Lottery Chief Urges No-Bid Contract : Gaming: GTECH would be paid $23 million to automate state’s Scratcher ticket payoffs. The proposal comes six months after the same firm was awarded a $400-million non-competitive contract.


Six months after the lottery was criticized for awarding a lucrative contract to the GTECH Corp. without rival bids, Director Sharon Sharp is proposing that the agency enter into a new non-competitive contract with the same company.

The contract calls for paying the Rhode Island-based computer company an estimated $23 million over 4 1/2 years to install and run automated devices for cashing in winning Scratcher tickets.

The devices will be installed next spring if the California Lottery Commission approves the new contract today. They would permit lottery players to cash in winning tickets for prizes of less than $600 at any of the 22,000 outlets in the state that sell Scratcher tickets. Most prizes now have to be collected at the store where the Scratcher ticket was purchased.

In a memorandum to the commission, Sharp and her staff said they were proposing that the contract be awarded without competitive bid because they were “very impressed with the GTECH offer, which is a comprehensive Scratcher automation solution for what appears to be a very competitive price.”


Lottery spokeswoman Joanne McNabb said the staff had considered seeking outside bids but after making inquiries to eight firms, only two--GTECH and Anderson Consulting--expressed interest in the contract. The memo to the commission said it was determined that the Anderson firm did not have enough experience in managing a Scratcher automation system.

After reviewing similar systems in other states--about 12 have them--she said the staff decided GTECH was offering a “very good price.”

Sen. Tom Hayden (D-Santa Monica), who has been critical of the lottery’s contracting practices, said he thought it was bad policy for an agency that operates a gambling enterprise not to seek competitive bids on large contracts.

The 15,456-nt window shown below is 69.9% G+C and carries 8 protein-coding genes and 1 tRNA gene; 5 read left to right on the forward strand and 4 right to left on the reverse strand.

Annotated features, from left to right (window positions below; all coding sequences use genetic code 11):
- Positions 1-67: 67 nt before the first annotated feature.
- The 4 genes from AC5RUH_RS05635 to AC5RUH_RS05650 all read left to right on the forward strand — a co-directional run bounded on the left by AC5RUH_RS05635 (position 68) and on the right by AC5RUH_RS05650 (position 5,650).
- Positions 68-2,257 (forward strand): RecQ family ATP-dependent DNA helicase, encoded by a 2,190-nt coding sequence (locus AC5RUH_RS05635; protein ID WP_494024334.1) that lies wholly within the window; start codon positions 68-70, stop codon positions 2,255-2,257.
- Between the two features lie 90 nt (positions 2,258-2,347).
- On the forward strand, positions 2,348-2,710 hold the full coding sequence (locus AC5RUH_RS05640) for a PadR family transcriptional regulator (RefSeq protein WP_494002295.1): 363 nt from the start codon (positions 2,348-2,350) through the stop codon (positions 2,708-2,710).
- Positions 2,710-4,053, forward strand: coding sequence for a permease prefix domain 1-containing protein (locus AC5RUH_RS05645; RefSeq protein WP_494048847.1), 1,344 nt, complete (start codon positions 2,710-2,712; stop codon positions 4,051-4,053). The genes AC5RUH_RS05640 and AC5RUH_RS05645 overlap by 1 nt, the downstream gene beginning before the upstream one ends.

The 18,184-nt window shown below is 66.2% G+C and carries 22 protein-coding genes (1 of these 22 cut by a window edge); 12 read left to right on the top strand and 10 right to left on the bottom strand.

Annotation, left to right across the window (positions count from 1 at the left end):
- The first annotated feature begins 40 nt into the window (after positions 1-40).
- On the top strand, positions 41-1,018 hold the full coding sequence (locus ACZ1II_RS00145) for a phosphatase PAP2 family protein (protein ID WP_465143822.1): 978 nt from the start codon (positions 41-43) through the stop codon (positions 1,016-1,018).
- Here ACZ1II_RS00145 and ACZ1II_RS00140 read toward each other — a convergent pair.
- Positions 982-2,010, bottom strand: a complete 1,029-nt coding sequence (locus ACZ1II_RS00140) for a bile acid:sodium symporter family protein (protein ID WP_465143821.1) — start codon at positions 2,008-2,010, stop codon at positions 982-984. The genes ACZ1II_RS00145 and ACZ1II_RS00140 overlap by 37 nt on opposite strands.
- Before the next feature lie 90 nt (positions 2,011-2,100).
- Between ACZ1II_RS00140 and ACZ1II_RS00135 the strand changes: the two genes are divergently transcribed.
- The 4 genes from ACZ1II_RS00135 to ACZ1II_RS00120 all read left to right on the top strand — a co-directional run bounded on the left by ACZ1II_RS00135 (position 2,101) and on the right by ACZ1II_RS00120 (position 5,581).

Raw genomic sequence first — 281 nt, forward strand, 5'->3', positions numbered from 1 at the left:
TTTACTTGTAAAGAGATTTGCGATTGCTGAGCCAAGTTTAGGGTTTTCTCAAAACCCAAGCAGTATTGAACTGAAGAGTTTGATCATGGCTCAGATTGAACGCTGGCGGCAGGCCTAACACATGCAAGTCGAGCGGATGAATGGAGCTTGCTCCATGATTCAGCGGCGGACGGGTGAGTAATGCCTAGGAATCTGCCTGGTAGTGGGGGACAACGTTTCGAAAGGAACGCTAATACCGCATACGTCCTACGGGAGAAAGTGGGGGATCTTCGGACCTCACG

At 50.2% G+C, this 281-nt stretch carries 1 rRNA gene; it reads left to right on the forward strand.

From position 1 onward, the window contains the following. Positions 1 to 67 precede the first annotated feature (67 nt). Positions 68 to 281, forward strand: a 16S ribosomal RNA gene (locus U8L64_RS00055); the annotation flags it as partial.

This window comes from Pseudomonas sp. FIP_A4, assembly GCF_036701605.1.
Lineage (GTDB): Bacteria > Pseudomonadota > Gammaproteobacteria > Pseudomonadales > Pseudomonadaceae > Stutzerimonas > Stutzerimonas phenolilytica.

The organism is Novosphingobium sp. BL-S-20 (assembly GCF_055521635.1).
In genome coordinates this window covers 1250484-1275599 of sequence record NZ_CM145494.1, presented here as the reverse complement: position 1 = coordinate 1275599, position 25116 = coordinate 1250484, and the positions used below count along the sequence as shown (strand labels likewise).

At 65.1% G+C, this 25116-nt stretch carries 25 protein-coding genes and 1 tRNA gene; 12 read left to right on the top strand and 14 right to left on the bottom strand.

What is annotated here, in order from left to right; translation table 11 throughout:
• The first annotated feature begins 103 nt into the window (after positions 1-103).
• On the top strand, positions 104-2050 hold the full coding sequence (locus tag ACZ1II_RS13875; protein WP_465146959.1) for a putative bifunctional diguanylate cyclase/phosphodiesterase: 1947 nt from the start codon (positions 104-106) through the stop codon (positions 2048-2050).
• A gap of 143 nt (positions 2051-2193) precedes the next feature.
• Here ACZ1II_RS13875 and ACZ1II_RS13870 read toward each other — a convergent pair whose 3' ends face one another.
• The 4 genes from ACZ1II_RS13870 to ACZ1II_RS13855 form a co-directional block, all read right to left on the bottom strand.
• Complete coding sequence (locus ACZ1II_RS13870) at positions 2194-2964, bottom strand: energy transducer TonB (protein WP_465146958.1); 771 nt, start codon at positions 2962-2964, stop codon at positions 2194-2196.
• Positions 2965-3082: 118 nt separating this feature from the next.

“I think the concept of competitive bidding makes a lot of sense from the point of view of the public interest,” Hayden said. “I further think in this very controversial area it’s incumbent on the state to go the extra mile to do everything in a clean and proper manner.”


Earlier this year, Hayden asked the Senate to reject the confirmation of Lottery Commission member Daniel Apodaca, contending that he had not been diligent enough in overseeing the agency’s contracting process. The Senate rejected his request, although several senators, including President Pro Tem David A. Roberti (D-Van Nuys), said they were concerned that the lottery had awarded GTECH a $400-million contract without competitive bids.

GTECH was the only bidder on that contract after two rivals refused to bid, contending the specifications for the project favored the Rhode Island company. They complained that only GTECH, which held the current contract, would be able to meet the performance deadlines. Sharp argued that the deadlines were standard for the industry.

Both the governor’s office and a legislative committee investigated the contracting process but ultimately decided not to interfere with the lottery’s decision to award it to GTECH.

McNabb said lottery officials expect the new automated system to increase Scratcher sales and return about $27 million more a year to California schools, which receive at least 34% of lottery earnings.